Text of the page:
IPI joined other organisations signing the appeal, including RSF, the Committee to Project Journalists (CPJ), the World Association of Newspapers and News Publishers (WAN­IFRA), the World Press Freedom Committee (WPFC), the International Federation of Journalists (IFJ), the European Federation of Journalists (EFJ), the Ethical Journalism Network (EJN), the TGC and the Union of Journalists of Turkey (TGS).

The chair of IPI’s Turkey National Committee, Kadri Gürsel, also took part in today’s press conference.

“The EU’s legitimate pressure on Ankara had played a positive role in the past in order to free our imprisoned colleagues,” he told media representatives. “However, this time, we paradoxically see that the EU’s neglect and disregard toward the regime’s repression of freedom of the press – particularly by imprisoning journalists like Can Dündar and Erdem Gül – is playing a negative role in making Turkey’s press freedom deficit even bigger. Ankara’s refugee-crisis blackmail of the EU has worked and has freed its hands to limit more remaining liberties in the country.”

Gürsel continued: “The EU which practically treats Turkey as a neighbouring country and not a candidate, deserves its own share own negative recognition for this degradation. This short-term-interest-based approach will not make Turkey a good neighbour of the EU; on the contrary, it will be worse one.”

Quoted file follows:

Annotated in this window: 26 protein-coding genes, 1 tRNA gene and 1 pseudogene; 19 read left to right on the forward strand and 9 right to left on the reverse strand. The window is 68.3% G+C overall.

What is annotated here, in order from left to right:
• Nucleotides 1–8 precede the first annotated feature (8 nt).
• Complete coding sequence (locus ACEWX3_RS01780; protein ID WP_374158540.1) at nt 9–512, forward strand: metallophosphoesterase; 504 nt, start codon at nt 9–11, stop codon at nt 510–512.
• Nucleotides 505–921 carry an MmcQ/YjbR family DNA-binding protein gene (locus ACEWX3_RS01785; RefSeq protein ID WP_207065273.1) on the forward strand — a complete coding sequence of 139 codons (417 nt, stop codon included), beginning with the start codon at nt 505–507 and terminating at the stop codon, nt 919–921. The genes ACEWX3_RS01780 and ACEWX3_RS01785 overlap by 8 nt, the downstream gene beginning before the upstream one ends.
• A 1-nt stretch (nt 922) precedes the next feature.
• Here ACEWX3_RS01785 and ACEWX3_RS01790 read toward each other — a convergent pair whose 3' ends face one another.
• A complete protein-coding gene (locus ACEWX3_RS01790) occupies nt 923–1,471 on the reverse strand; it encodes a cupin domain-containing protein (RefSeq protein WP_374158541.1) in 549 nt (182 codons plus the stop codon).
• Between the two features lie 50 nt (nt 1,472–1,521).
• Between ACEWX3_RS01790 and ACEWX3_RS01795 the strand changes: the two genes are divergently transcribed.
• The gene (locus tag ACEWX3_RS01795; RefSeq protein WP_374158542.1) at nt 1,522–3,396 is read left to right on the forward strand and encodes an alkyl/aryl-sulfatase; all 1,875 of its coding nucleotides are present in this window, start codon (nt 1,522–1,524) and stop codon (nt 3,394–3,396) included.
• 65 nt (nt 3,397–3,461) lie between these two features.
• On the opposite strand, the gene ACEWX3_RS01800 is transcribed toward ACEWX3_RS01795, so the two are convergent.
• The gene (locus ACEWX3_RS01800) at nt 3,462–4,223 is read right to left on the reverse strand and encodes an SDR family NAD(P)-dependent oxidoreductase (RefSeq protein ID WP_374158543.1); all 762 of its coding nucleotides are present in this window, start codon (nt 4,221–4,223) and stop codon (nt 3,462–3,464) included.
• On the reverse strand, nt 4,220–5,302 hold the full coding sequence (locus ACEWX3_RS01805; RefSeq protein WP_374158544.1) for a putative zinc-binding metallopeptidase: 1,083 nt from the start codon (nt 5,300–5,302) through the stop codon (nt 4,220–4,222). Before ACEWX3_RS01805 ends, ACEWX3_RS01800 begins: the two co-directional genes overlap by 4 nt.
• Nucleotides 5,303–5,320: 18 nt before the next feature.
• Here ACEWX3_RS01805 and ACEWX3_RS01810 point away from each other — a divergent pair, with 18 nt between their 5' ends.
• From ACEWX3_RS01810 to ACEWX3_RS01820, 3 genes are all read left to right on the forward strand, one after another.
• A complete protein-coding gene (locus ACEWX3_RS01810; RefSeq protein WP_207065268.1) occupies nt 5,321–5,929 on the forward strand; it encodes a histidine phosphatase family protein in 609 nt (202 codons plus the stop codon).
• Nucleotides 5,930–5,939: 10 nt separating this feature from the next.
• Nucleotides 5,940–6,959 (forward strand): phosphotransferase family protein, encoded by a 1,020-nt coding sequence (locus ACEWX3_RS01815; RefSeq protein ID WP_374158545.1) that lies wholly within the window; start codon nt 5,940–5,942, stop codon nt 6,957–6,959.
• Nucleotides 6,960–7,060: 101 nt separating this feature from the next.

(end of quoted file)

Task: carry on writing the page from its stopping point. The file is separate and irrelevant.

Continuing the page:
The international appeal unveiled today calls not only for the release of Dündar and Gül, but also for the release of other journalists unjustly detained in Turkey.

The general public can support the appeal by signing a related petition on RSF’s website, which is available in English, Turkish or French.

The full text of the international appeal and a list of signatories appear below.



First as prime minister and now as president, Recep Tayyip Erdoğan has been waging a methodical crackdown on the media in Turkey for years. Erdogan is persecuting journalists of all colours in an increasingly ferocious manner in the name of combating terrorism and defending state security. The Erdogan regime’s arrests, threats and intimidation are unworthy of a democracy.

Can Dündar, the editor-­in-­chief of the Turkish daily Cumhuriyet, and his Ankara bureau chief, Erdem Gül, have been held since the evening of 26 November. They are charged with spying and terrorism because last May they published evidence of arms deliveries by the Turkish intelligence services to Islamist groups in Syria. Both are exemplars of journalism, the search for truth and the defence of freedoms. President Erdogan publicly said that Dündar “will pay for this.” But Cumhuriyet’s journalists just did their job, publishing information that was in the public interest.